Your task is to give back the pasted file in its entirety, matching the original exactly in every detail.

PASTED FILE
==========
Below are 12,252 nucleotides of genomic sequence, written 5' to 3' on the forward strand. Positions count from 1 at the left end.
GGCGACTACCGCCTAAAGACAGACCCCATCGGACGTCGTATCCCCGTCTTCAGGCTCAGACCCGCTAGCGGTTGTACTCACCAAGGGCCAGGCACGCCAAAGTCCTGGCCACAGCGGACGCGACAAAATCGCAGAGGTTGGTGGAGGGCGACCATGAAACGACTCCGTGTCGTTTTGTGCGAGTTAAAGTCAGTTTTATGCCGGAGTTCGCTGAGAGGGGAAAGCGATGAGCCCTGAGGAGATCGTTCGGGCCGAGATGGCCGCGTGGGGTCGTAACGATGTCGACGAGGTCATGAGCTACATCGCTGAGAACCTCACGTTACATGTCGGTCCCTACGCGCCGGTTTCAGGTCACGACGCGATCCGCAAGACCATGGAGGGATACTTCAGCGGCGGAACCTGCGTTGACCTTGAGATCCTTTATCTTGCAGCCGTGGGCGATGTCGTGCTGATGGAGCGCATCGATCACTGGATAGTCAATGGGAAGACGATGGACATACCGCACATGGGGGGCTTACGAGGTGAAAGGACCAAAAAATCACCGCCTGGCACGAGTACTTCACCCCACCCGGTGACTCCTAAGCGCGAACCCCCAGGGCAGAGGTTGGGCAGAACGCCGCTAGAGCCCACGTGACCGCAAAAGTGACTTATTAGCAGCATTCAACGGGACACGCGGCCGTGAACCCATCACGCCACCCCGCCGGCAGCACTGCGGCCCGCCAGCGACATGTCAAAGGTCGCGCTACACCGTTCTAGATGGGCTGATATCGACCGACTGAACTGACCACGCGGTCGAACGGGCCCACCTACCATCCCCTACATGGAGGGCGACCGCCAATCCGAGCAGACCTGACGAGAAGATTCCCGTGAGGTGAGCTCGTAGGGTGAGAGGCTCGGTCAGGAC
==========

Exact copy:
Below are 12,252 nucleotides of genomic sequence, written 5' to 3' on the forward strand. Positions count from 1 at the left end.
GGCGACTACCGCCTAAAGACAGACCCCATCGGACGTCGTATCCCCGTCTTCAGGCTCAGACCCGCTAGCGGTTGTACTCACCAAGGGCCAGGCACGCCAAAGTCCTGGCCACAGCGGACGCGACAAAATCGCAGAGGTTGGTGGAGGGCGACCATGAAACGACTCCGTGTCGTTTTGTGCGAGTTAAAGTCAGTTTTATGCCGGAGTTCGCTGAGAGGGGAAAGCGATGAGCCCTGAGGAGATCGTTCGGGCCGAGATGGCCGCGTGGGGTCGTAACGATGTCGACGAGGTCATGAGCTACATCGCTGAGAACCTCACGTTACATGTCGGTCCCTACGCGCCGGTTTCAGGTCACGACGCGATCCGCAAGACCATGGAGGGATACTTCAGCGGCGGAACCTGCGTTGACCTTGAGATCCTTTATCTTGCAGCCGTGGGCGATGTCGTGCTGATGGAGCGCATCGATCACTGGATAGTCAATGGGAAGACGATGGACATACCGCACATGGGGGGCTTACGAGGTGAAAGGACCAAAAAATCACCGCCTGGCACGAGTACTTCACCCCACCCGGTGACTCCTAAGCGCGAACCCCCAGGGCAGAGGTTGGGCAGAACGCCGCTAGAGCCCACGTGACCGCAAAAGTGACTTATTAGCAGCATTCAACGGGACACGCGGCCGTGAACCCATCACGCCACCCCGCCGGCAGCACTGCGGCCCGCCAGCGACATGTCAAAGGTCGCGCTACACCGTTCTAGATGGGCTGATATCGACCGACTGAACTGACCACGCGGTCGAACGGGCCCACCTACCATCCCCTACATGGAGGGCGACCGCCAATCCGAGCAGACCTGACGAGAAGATTCCCGTGAGGTGAGCTCGTAGGGTGAGAGGCTCGGTCAGGAC